The Karate Kid: The Classic Illustrated Storybook is a children’s book published by Quirk Books based on the film of the same name from Robert Mark Kamen and John G. Avildsen, with illustrations by Kim Smith. This book is the latest installment of Quirk Books Pop Classics line which reimagines many classic movies and TV shows for a younger audience. The Karate Kid: The Classic Illustrated Storybook features the same story beats of the original 1984 movie but in a delightful age-appropriate children’s picture book.
The story follows Daniel who has recently moved to California. Being the new kid on the block can be tough and unfortunately, Daniel finds himself being targeted by a group of bullies from the Cobra Kai dojo. After being saved by his neighbor Mr. Miyagi, Daniel begins taking karate lessons in order to train for an upcoming tournament where he plans to face his Cobra Kai bullies again. Though Mr. Miyagi’s training is anything but orthodox as Daniel finds himself washing cars, sanding decks, and painting his house. However, Daniel quickly learns there is more to Mr. Miyagi’s training than meets the eye and that karate is far more about control, balance, and self-discipline than it is fighting.
I’ll admit, I have not watched The Karate Kid in a while but the story is hard to forget. Recently, more and more classics are being adapted in this manner. As a child, I had every Disney movie imaginable in Golden Book format and considering the recent trend of nostalgia, it’s no wonder this series of books exist.
The Karate Kid is a franchise that has stayed with people because of its messages of patience, kindness and hard work. This is also why it translates so well into a children’s book. Daniel’s character arc works well in this format and I think a lot of children will relate to his initial confusion. Additionally, Smith’s illustrations are a delight. The color palette of the book is much brighter than the original film but that ok considering this is a children’s book. It is very approachable, lively, and colorful art that will be deeply appealing to children. The quality of the book itself is also fantastic. The jacket is removable and the art is featured on the hardcover as well.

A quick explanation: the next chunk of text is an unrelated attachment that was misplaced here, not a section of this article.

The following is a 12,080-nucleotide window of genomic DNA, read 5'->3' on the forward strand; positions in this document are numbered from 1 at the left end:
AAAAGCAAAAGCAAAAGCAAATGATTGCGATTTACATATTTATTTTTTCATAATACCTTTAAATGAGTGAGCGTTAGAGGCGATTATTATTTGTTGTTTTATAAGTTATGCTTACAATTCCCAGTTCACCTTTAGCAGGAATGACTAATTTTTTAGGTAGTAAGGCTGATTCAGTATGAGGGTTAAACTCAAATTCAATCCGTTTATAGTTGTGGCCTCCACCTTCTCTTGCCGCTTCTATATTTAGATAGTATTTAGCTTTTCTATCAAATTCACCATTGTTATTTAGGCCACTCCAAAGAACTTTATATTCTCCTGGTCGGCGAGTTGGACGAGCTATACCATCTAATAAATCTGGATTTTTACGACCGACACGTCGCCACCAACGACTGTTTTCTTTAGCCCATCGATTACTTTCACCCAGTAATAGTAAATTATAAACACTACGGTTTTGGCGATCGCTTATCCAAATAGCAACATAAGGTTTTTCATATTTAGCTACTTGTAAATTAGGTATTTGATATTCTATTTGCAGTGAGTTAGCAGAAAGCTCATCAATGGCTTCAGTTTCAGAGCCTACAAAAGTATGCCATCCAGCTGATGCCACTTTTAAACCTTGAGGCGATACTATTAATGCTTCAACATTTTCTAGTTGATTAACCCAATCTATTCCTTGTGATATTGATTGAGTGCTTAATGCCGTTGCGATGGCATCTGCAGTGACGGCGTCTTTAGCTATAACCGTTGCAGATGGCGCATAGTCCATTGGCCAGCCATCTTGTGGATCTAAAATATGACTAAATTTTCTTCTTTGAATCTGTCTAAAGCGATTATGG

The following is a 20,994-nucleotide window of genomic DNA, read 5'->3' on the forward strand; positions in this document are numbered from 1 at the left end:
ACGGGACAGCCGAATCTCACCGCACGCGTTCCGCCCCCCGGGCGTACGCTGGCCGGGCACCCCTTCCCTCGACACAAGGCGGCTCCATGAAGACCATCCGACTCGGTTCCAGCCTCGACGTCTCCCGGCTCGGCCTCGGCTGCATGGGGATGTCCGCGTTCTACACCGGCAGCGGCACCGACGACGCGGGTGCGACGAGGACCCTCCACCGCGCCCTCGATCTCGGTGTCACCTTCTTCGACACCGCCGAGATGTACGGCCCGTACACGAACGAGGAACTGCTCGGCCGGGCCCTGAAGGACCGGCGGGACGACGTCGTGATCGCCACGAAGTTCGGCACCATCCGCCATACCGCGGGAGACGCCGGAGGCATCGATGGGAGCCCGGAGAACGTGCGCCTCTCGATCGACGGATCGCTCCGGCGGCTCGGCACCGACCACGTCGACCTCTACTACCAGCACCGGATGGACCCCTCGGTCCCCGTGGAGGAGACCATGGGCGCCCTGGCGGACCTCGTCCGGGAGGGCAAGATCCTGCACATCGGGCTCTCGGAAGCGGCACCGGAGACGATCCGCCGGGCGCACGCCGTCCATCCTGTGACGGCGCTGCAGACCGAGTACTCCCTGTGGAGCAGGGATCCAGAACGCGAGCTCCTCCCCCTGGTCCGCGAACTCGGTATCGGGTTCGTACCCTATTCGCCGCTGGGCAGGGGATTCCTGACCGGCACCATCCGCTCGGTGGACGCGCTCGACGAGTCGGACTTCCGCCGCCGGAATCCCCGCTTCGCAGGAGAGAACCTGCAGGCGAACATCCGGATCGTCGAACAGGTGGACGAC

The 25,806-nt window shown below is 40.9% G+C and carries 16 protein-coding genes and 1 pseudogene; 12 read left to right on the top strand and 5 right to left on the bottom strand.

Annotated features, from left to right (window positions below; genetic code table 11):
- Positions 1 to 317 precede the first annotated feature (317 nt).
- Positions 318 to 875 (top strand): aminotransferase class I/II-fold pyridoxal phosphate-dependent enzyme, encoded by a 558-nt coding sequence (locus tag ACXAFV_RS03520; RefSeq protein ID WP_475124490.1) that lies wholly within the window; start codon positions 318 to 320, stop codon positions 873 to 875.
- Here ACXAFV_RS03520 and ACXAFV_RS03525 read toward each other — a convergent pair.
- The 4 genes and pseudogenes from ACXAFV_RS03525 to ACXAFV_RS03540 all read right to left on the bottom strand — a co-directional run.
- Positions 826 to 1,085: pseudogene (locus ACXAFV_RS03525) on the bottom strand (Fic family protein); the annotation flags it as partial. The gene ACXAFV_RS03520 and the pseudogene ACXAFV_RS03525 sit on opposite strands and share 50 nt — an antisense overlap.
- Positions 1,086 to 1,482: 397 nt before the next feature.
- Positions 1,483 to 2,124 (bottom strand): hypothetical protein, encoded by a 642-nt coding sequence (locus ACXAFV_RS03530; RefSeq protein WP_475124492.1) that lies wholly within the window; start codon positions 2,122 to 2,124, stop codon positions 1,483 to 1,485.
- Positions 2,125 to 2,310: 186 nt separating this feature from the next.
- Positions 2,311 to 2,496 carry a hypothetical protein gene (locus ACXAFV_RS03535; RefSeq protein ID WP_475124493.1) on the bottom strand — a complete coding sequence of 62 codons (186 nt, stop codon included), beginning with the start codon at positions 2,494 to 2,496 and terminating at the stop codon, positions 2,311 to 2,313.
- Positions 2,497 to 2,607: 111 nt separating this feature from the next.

Sharing stories of the past is part of human history and considering the deep love for all things from the 1980s and 1990s books like this are a treasure for millennial parents or even just collectors. While I myself am not a parent, I do buy Golden Books and a whole plethora of goodies for my nieces and nephews based around characters and franchises I love so I understand the appeal. My only caveat with the book is the price tag is a little high but if this is a franchise you love, it is worth it. Overall, this book is an excellent way to introduce children to more adult stories and franchises.
The Karate Kid: The Classic Illustrated Storybook is available in book stores and online everywhere May 7, 2019, for $18.99.
The Karate Kid: The Classic Illustrated Storybook
Overall, this book is an excellent way to introduce children to more adult stories and franchises.